DOBSON — The very nature of student creativity ensures every art show is different but Surry’s Spring 2014 Student Art Show will be unique with pieces created around the theme of the college’s 50th Anniversary.
The show is sponsored by the Surry Community College Art Club. A variety of artistic creations including graphic design, drawings, photography, ceramics and watercolor paintings will be on display.
“We do this every semester with a fall show and a spring show,” said Arts and Humanities Division Chairperson DanaJean Mabry. “Art shows let students see the public reaction to their work and gives our graphic design students valuable networking contacts.”
She said instructors from other schools also frequent the shows and students learn about even more educational opportunities from them. Mabry said the school boasts drawing studios, a layout lab and “probably one of the best ceramics lab in the state.”
Mabry said some of her water color class students were asked to use the numbers “5” and “0” as a starting point for their drawings for the show.
“There will be some interesting pieces there,” Mabry said. “The anniversary is an added interested piece for the show this spring and it will be a one time only thing.”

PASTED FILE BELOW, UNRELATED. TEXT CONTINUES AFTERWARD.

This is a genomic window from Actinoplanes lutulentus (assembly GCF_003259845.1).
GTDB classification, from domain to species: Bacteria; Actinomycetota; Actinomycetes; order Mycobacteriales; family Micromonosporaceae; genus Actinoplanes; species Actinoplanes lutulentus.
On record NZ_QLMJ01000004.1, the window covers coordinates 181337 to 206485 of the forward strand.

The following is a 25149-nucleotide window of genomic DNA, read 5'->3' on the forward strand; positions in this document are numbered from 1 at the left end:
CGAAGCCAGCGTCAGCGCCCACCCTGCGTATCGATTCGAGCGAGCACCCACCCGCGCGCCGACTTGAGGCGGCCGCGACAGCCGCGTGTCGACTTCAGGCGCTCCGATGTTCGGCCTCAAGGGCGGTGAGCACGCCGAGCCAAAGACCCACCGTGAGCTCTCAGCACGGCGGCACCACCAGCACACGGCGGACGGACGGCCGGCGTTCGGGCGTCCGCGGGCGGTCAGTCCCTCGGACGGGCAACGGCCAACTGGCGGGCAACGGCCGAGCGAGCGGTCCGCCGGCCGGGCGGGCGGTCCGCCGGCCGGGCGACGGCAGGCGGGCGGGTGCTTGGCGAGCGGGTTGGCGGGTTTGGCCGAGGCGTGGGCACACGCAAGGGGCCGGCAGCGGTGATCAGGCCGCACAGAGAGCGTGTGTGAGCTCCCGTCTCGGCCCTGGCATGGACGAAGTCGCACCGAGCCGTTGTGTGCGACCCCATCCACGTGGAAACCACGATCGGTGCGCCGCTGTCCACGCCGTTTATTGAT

Lead Instructor for Advertising/Graphics Design Jay Smith said his students were happy to pick up the challenge of creating 50th anniversary inspired works and let a portion of their projects reflect this event. Around seven of his students graduate in May and will exhibit works from their college career portfolios.
He said advances in technology have helped to establish graphic arts as a viable voice in the arts community. Similar to other fine arts, technology drives the creative process in graphic arts. He said graphic arts also demands students develop entrepreneur skills to market themselves.
“Technology is just another tool,” said Smith. “It’s just a brush without a wooden handle, a way for students to realize their creativity.” He said another constant is the art show process is building an emerging artist’s confidence. Smith explained creativity in a classroom of like-minded persons is different than opening up your work to the community for its appraisal. He said students are usually nervous as they select work for their first show.
“That apprehension after the first show leaves. It almost comes as a relief,” said Smith. “A critique outside of the creative circle they are in is very important. This is often the point where students have dabbled and the show is their first step on a trip to become a designer. It absolutely takes courage but they push through it and they do it. You see almost a different more confident persons after the first night.”
The show is scheduled to be open to the public from March 27 through May 15 at the Shelton-Badgett Center for Viticulture & Enology at Surry Community College. According to organizers, the Spring Student Art Show will open with a reception on March 27, from 5 to 7 p.m. at the center.